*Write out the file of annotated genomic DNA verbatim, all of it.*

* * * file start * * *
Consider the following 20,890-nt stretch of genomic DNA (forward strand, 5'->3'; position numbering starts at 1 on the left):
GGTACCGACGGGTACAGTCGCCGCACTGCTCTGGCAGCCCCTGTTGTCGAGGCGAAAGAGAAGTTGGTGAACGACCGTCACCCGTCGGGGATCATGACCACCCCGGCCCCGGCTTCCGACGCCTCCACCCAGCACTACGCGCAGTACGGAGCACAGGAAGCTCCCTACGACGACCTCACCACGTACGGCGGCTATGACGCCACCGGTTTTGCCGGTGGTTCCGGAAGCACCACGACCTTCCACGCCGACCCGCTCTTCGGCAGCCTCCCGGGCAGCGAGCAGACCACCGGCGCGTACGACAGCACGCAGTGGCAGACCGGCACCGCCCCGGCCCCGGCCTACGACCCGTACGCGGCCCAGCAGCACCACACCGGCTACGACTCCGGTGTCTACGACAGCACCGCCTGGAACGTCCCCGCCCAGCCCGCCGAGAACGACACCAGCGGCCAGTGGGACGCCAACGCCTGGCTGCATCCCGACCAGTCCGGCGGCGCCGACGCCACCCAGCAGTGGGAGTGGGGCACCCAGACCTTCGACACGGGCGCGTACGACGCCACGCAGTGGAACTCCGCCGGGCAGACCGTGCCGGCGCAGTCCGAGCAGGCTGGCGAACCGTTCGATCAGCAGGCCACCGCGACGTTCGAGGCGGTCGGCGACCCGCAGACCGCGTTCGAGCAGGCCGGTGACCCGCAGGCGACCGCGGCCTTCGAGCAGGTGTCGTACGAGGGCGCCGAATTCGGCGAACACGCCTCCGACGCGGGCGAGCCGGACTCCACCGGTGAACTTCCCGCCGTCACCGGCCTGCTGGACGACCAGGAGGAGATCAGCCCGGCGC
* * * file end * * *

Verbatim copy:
Consider the following 20,890-nt stretch of genomic DNA (forward strand, 5'->3'; position numbering starts at 1 on the left):
GGTACCGACGGGTACAGTCGCCGCACTGCTCTGGCAGCCCCTGTTGTCGAGGCGAAAGAGAAGTTGGTGAACGACCGTCACCCGTCGGGGATCATGACCACCCCGGCCCCGGCTTCCGACGCCTCCACCCAGCACTACGCGCAGTACGGAGCACAGGAAGCTCCCTACGACGACCTCACCACGTACGGCGGCTATGACGCCACCGGTTTTGCCGGTGGTTCCGGAAGCACCACGACCTTCCACGCCGACCCGCTCTTCGGCAGCCTCCCGGGCAGCGAGCAGACCACCGGCGCGTACGACAGCACGCAGTGGCAGACCGGCACCGCCCCGGCCCCGGCCTACGACCCGTACGCGGCCCAGCAGCACCACACCGGCTACGACTCCGGTGTCTACGACAGCACCGCCTGGAACGTCCCCGCCCAGCCCGCCGAGAACGACACCAGCGGCCAGTGGGACGCCAACGCCTGGCTGCATCCCGACCAGTCCGGCGGCGCCGACGCCACCCAGCAGTGGGAGTGGGGCACCCAGACCTTCGACACGGGCGCGTACGACGCCACGCAGTGGAACTCCGCCGGGCAGACCGTGCCGGCGCAGTCCGAGCAGGCTGGCGAACCGTTCGATCAGCAGGCCACCGCGACGTTCGAGGCGGTCGGCGACCCGCAGACCGCGTTCGAGCAGGCCGGTGACCCGCAGGCGACCGCGGCCTTCGAGCAGGTGTCGTACGAGGGCGCCGAATTCGGCGAACACGCCTCCGACGCGGGCGAGCCGGACTCCACCGGTGAACTTCCCGCCGTCACCGGCCTGCTGGACGACCAGGAGGAGATCAGCCCGGCGC